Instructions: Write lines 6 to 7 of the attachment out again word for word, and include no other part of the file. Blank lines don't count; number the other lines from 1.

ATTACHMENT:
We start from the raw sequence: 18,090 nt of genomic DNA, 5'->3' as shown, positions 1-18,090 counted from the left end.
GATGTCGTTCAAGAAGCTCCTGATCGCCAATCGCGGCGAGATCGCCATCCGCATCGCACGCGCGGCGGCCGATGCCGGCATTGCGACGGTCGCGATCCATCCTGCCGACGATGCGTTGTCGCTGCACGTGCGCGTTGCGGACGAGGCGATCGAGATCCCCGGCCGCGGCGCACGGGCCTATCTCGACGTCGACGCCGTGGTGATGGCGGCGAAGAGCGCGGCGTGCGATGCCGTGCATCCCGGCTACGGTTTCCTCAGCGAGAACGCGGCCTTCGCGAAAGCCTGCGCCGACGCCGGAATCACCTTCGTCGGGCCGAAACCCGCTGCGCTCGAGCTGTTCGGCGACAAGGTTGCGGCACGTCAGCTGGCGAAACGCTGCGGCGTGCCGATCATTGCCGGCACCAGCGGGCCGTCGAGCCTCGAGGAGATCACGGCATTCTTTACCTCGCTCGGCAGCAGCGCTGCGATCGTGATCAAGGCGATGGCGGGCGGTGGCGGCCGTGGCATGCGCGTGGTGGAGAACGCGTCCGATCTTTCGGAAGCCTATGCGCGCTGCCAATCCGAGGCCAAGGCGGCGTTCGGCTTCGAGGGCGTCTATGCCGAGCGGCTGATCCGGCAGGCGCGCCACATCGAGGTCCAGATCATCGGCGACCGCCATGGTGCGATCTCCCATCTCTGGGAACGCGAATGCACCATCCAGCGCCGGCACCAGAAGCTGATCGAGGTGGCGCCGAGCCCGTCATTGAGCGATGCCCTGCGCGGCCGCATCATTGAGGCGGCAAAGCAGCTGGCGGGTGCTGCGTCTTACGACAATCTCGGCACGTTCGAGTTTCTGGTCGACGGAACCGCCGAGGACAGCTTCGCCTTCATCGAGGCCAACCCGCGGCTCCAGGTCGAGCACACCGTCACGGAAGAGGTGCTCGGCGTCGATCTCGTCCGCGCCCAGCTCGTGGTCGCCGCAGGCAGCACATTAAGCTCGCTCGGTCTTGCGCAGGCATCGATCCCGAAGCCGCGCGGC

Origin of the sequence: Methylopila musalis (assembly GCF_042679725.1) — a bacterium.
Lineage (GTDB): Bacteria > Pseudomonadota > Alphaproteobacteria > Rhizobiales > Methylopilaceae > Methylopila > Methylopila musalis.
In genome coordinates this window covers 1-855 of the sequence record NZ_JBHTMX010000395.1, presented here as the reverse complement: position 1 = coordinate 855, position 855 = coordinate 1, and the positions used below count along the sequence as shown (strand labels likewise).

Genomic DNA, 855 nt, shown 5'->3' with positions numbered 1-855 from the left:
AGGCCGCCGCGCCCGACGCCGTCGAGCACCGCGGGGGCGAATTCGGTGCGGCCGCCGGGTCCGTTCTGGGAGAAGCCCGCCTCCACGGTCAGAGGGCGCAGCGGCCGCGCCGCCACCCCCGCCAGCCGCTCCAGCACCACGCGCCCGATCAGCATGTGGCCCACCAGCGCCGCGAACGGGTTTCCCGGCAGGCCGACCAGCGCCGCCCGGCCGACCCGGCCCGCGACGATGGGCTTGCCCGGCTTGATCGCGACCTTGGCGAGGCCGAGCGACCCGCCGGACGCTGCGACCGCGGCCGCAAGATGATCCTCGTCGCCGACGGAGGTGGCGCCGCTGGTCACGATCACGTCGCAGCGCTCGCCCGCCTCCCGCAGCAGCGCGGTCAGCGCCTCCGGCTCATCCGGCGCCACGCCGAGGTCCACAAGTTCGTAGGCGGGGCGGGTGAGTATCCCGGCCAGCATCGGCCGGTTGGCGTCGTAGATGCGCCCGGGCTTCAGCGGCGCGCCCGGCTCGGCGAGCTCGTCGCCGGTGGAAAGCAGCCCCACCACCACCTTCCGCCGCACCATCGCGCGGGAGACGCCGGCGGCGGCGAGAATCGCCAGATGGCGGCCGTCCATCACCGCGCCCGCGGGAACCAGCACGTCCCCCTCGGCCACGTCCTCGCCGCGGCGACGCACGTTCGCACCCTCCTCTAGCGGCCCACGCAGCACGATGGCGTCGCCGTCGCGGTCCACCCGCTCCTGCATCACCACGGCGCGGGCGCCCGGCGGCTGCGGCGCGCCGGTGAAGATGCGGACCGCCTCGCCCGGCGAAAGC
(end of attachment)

Genomic DNA, 855 nt, shown 5'->3' with positions numbered 1-855 from the left:
AGGCCGCCGCGCCCGACGCCGTCGAGCACCGCGGGGGCGAATTCGGTGCGGCCGCCGGGTCCGTTCTGGGAGAAGCCCGCCTCCACGGTCAGAGGGCGCAGCGGCCGCGCCGCCACCCCCGCCAGCCGCTCCAGCACCACGCGCCCGATCAGCATGTGGCCCACCAGCGCCGCGAACGGGTTTCCCGGCAGGCCGACCAGCGCCGCCCGGCCGACCCGGCCCGCGACGATGGGCTTGCCCGGCTTGATCGCGACCTTGGCGAGGCCGAGCGACCCGCCGGACGCTGCGACCGCGGCCGCAAGATGATCCTCGTCGCCGACGGAGGTGGCGCCGCTGGTCACGATCACGTCGCAGCGCTCGCCCGCCTCCCGCAGCAGCGCGGTCAGCGCCTCCGGCTCATCCGGCGCCACGCCGAGGTCCACAAGTTCGTAGGCGGGGCGGGTGAGTATCCCGGCCAGCATCGGCCGGTTGGCGTCGTAGATGCGCCCGGGCTTCAGCGGCGCGCCCGGCTCGGCGAGCTCGTCGCCGGTGGAAAGCAGCCCCACCACCACCTTCCGCCGCACCATCGCGCGGGAGACGCCGGCGGCGGCGAGAATCGCCAGATGGCGGCCGTCCATCACCGCGCCCGCGGGAACCAGCACGTCCCCCTCGGCCACGTCCTCGCCGCGGCGACGCACGTTCGCACCCTCCTCTAGCGGCCCACGCAGCACGATGGCGTCGCCGTCGCGGTCCACCCGCTCCTGCATCACCACGGCGCGGGCGCCCGGCGGCTGCGGCGCGCCGGTGAAGATGCGGACCGCCTCGCCCGGCGAAAGC